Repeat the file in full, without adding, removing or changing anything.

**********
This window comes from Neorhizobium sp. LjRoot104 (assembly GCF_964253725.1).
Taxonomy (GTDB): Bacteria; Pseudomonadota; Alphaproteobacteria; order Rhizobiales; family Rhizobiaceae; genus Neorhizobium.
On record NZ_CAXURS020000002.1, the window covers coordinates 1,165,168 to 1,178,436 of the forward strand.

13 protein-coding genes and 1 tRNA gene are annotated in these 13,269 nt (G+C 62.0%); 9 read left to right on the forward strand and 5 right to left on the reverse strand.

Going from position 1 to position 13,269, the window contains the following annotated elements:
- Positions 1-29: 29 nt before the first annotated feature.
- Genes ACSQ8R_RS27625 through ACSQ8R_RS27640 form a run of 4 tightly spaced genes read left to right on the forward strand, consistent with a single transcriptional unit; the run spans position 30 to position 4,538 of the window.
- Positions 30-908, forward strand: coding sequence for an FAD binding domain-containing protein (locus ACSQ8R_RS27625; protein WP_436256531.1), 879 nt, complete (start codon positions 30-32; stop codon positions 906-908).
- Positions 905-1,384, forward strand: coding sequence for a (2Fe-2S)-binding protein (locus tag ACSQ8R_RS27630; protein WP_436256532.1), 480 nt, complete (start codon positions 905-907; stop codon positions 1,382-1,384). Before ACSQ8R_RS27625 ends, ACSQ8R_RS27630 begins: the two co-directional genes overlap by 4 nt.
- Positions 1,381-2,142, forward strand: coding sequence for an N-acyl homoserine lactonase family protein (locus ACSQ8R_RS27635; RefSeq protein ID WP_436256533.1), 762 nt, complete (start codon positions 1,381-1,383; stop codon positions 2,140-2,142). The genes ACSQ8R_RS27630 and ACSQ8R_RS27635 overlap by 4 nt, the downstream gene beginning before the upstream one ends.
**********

This window comes from Neorhizobium sp. LjRoot104 (assembly GCF_964253725.1).
Taxonomy (GTDB): Bacteria; Pseudomonadota; Alphaproteobacteria; order Rhizobiales; family Rhizobiaceae; genus Neorhizobium.
On record NZ_CAXURS020000002.1, the window covers coordinates 1,165,168 to 1,178,436 of the forward strand.

13 protein-coding genes and 1 tRNA gene are annotated in these 13,269 nt (G+C 62.0%); 9 read left to right on the forward strand and 5 right to left on the reverse strand.

Going from position 1 to position 13,269, the window contains the following annotated elements:
- Positions 1-29: 29 nt before the first annotated feature.
- Genes ACSQ8R_RS27625 through ACSQ8R_RS27640 form a run of 4 tightly spaced genes read left to right on the forward strand, consistent with a single transcriptional unit; the run spans position 30 to position 4,538 of the window.
- Positions 30-908, forward strand: coding sequence for an FAD binding domain-containing protein (locus ACSQ8R_RS27625; protein WP_436256531.1), 879 nt, complete (start codon positions 30-32; stop codon positions 906-908).
- Positions 905-1,384, forward strand: coding sequence for a (2Fe-2S)-binding protein (locus tag ACSQ8R_RS27630; protein WP_436256532.1), 480 nt, complete (start codon positions 905-907; stop codon positions 1,382-1,384). Before ACSQ8R_RS27625 ends, ACSQ8R_RS27630 begins: the two co-directional genes overlap by 4 nt.
- Positions 1,381-2,142, forward strand: coding sequence for an N-acyl homoserine lactonase family protein (locus ACSQ8R_RS27635; RefSeq protein ID WP_436256533.1), 762 nt, complete (start codon positions 1,381-1,383; stop codon positions 2,140-2,142). The genes ACSQ8R_RS27630 and ACSQ8R_RS27635 overlap by 4 nt, the downstream gene beginning before the upstream one ends.